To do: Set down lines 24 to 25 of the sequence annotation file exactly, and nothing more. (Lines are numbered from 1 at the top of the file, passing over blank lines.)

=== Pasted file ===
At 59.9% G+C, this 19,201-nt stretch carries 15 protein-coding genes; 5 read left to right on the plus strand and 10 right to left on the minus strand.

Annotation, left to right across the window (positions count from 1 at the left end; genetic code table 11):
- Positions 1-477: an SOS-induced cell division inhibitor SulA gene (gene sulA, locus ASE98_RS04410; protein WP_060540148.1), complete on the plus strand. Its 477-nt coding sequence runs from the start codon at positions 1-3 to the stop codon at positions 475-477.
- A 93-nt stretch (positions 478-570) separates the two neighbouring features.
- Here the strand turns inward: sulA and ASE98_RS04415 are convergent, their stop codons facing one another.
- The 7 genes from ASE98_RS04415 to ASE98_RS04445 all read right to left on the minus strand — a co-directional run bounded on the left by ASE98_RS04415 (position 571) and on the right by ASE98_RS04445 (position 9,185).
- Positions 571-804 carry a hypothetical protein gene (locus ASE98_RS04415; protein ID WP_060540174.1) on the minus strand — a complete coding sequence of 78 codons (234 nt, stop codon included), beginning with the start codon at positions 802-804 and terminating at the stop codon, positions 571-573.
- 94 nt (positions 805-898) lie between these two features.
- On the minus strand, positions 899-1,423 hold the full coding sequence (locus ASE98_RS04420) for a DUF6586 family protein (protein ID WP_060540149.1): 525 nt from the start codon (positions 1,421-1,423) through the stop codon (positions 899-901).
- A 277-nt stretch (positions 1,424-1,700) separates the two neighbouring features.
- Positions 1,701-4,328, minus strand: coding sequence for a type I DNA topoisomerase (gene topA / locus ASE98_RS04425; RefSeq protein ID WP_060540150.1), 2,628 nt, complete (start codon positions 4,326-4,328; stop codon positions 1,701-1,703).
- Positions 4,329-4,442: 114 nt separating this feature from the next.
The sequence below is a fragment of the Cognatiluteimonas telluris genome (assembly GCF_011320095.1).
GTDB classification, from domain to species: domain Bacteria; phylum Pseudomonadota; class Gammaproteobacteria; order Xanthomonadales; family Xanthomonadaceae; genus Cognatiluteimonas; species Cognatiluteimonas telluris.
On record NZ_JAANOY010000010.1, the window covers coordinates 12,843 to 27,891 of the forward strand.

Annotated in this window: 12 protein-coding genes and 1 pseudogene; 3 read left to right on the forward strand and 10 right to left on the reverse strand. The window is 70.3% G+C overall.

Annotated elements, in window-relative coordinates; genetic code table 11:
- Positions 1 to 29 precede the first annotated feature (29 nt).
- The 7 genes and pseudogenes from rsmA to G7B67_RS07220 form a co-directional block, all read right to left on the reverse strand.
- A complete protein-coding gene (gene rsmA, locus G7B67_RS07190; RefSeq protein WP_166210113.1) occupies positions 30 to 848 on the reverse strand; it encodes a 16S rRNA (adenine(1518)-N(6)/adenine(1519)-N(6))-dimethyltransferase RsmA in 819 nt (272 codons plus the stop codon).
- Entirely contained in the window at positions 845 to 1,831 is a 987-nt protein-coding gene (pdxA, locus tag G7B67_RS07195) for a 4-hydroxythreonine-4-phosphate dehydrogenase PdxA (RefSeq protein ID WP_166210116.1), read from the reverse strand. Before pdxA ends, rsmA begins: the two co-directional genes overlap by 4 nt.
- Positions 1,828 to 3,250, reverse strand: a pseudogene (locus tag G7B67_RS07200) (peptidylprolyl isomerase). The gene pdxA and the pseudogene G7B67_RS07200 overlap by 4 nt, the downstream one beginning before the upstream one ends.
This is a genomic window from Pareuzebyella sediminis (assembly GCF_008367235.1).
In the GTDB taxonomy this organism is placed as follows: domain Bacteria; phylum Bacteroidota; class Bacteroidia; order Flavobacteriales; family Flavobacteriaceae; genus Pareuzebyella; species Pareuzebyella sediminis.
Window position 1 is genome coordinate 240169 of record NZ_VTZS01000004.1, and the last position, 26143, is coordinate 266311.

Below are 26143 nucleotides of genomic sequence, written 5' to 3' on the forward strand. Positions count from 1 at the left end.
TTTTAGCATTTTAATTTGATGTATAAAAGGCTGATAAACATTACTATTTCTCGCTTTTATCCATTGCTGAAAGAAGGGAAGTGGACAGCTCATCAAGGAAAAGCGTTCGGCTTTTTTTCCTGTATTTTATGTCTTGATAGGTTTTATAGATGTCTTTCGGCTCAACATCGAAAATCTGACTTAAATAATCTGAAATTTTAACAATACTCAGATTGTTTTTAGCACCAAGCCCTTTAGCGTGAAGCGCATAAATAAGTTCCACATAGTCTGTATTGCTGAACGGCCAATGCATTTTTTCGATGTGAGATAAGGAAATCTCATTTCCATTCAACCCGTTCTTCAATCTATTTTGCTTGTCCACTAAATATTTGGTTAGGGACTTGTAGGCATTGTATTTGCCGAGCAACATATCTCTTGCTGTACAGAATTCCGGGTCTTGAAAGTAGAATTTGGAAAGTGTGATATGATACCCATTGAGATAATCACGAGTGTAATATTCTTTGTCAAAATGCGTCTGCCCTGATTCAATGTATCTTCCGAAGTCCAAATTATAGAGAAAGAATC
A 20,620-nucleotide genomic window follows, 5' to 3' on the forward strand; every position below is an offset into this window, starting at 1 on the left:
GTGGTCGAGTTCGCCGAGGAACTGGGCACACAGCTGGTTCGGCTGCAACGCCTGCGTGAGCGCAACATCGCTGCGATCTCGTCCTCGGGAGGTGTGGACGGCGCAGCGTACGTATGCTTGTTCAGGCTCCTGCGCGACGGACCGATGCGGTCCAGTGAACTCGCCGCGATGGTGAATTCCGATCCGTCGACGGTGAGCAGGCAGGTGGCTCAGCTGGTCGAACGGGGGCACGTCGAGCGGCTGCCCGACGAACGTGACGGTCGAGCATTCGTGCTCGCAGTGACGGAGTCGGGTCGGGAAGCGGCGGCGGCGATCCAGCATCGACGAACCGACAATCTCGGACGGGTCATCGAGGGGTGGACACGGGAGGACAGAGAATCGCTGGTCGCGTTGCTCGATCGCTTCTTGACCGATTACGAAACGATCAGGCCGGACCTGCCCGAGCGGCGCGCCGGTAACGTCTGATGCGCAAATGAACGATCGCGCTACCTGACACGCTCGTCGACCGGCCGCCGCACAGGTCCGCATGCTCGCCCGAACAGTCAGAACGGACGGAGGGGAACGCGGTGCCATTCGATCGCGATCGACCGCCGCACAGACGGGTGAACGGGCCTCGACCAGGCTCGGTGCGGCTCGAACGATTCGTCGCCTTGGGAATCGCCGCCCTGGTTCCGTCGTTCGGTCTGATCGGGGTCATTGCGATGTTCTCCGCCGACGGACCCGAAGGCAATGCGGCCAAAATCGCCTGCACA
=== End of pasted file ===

In the GTDB taxonomy this organism is placed as follows: domain Bacteria; phylum Bacteroidota; class Bacteroidia; order Flavobacteriales; family Flavobacteriaceae; genus Pareuzebyella; species Pareuzebyella sediminis.
Window position 1 is genome coordinate 240169 of record NZ_VTZS01000004.1, and the last position, 26143, is coordinate 266311.